$[cAMP^\dagger] = \texttt{logspace(-1.9,2,6)}\ \mu M$ | |||

2e | $[Iso^\dagger] = \texttt{logspace(-6,0,20)}\ \mu M$ | 20 | 30 |

2f | $[Iso^\dagger] = \{0, 1\}\ \mu M$ | 2 | 1 |

2g, 2h | $[Iso^\dagger] = \{0, 1\}\ \mu M$ | 2 | 1 |

3a | $[Iso^\dagger] = \texttt{logspace(-3,0,8)}\ \mu M$ | 32 | 7 |

$[AC]_{tot} \asteq 3$ | |||

$[\beta1AR_{tot}] \asteq 3$ | |||

$K_{Gs\alpha } \diveq 3$ | |||

3b | $[Iso^\dagger] = \texttt{logspace(-3,0,8)}\ \mu M$ | 32 | 7 |

$[AC]_{tot}\ \asteq 1.5$ | |||

$[\beta1AR_{tot}]\ \asteq 1.8$ | |||

$K_{Gs\alpha }\ \diveq 1.9$ | |||

4a, 4b | $[IBMX] = 250\ \mu M$ | 3 | 3 |

$[Iso^\dagger] = \{1,0,1\}\ \mu M$ | |||

$k_{hyd}^\dagger\ \asteq \{1,0.05,0.05\}$ | |||

5 | $[Iso^\dagger] = \texttt{logspace(-4,0,8)}\ \mu M$ | 24 | 20 |

$[PKA_{I,tot}]\ \asteq0.05$ | |||

$[PKI_{tot}]\ \asteq0.05$ | |||

6a | $[Iso^\dagger] = \{1,1,1\}\ \mu M$ | 3 | 1 |

$[PLBp^\dagger]^{t=0} \ \asteq \{1,0,1\}$ | |||

$[LCCap^\dagger]^{t=0} \ \asteq \{1,0,1\}$ | |||

$[LCCbp^\dagger]^{t=0} \ \asteq \{1,0,1\}$ | |||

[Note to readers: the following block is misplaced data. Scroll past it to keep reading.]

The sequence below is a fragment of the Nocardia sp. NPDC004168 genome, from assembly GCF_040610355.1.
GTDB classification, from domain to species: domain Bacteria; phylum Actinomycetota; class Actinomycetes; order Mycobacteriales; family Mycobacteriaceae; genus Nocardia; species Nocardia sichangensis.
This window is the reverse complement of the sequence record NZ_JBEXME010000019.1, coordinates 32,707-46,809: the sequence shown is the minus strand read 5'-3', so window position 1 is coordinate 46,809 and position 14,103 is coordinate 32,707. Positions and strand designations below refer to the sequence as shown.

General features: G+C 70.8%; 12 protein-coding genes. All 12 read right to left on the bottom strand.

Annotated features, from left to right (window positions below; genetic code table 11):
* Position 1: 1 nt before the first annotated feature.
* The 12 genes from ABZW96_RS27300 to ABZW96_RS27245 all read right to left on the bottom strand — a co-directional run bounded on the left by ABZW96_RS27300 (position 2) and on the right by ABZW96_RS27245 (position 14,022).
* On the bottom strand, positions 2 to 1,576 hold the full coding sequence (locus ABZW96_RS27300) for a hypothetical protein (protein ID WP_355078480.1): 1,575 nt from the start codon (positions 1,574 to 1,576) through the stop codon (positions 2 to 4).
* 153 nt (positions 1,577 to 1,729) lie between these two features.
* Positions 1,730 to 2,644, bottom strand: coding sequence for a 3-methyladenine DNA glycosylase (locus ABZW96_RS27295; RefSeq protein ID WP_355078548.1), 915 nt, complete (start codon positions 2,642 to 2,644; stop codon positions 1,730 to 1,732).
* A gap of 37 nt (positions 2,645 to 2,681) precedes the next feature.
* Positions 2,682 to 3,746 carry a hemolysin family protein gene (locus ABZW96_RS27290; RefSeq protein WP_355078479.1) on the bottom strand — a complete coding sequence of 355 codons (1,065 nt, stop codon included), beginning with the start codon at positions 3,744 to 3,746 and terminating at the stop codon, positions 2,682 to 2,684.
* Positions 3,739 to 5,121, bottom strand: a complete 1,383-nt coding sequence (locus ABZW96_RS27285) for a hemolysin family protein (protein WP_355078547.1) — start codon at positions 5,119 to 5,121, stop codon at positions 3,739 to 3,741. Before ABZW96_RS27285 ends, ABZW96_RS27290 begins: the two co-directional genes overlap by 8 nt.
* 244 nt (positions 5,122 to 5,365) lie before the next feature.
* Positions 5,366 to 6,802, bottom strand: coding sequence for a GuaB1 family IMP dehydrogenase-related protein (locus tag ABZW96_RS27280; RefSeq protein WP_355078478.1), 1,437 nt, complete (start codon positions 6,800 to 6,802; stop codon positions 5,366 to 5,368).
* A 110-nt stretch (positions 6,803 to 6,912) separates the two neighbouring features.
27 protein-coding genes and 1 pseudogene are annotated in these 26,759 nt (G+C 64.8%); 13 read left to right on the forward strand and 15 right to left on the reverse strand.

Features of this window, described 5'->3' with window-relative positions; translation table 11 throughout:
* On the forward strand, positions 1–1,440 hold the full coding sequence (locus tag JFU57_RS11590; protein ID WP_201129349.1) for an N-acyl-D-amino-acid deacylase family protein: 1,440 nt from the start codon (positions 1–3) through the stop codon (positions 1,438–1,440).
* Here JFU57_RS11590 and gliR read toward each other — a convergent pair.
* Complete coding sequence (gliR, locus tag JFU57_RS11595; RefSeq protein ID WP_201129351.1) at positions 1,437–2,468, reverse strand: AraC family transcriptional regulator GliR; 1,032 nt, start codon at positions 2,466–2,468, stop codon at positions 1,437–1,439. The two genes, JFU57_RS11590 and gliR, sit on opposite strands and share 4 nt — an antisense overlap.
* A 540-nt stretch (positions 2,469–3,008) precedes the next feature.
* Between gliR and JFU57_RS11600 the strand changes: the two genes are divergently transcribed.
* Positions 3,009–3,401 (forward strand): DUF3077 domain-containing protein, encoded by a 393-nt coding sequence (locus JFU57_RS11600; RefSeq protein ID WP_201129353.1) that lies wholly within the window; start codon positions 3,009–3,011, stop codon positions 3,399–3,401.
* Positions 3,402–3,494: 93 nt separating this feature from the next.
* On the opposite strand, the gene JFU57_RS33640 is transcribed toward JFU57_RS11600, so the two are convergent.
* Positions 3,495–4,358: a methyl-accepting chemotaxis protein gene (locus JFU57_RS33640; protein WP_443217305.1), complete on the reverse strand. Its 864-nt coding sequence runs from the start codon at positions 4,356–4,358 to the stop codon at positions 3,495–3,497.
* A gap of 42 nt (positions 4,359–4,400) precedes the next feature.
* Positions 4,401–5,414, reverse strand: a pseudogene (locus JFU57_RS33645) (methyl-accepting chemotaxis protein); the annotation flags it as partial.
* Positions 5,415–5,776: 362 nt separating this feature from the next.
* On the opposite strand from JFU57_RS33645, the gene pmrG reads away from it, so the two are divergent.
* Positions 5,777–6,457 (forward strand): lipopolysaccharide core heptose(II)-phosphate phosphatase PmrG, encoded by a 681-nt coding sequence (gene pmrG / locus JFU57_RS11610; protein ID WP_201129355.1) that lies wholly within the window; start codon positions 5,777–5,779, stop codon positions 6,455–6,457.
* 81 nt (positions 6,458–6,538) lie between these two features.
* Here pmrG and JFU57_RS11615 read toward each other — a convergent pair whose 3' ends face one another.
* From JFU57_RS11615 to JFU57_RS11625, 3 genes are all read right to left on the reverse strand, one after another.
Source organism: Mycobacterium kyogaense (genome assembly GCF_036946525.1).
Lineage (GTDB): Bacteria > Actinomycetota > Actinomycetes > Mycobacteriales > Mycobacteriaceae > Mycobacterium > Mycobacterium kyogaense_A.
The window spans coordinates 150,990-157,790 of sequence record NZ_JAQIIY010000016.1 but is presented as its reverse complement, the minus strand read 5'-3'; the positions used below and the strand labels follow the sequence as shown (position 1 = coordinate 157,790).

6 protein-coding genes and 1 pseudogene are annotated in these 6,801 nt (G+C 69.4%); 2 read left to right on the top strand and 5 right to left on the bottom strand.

6b | $[Iso^\dagger] = \{0,1,0,1\}\ \mu M$ | 4 | 1 |

fracPLB$^\dagger\ \asteq \{1,1,0,0\}$ | |||

fracPLBo$^\dagger\ \asteq \{1,1,0,0\}$ |

Table 2:Specific protocol followed in the reproduction of each figure, run for a span of T minutes. $\asteq, \diveq$ indicate multiplication or division of parameter by the specified value respectively. $\dagger$ denotes the variable value being changed with every iteration. One iteration constitutes running the entire model once. For multiple species being changed for one figure: for the $n$th loop iteration, the value of the species is given by the $n$th value in the sequence given in the sequence (Column 2) for all marked species. (3a, 3b): four separate iterations for every [Iso]: one control, one with changed $[AC_{tot}]$ only, one with changed $[\beta1AR_{tot}]$ only, and one with change $K_{Gs\alpha }$ only. (5): three separate iterations for every [Iso]: one control, one with changed $[PKA_{I,tot}]$ only, one with changed $[PKI_{tot}]$ only. patch clamping: Figures 2g-h, 6b follow Protocol 1; Figure 2f follows Protocol 2 (see Table 3).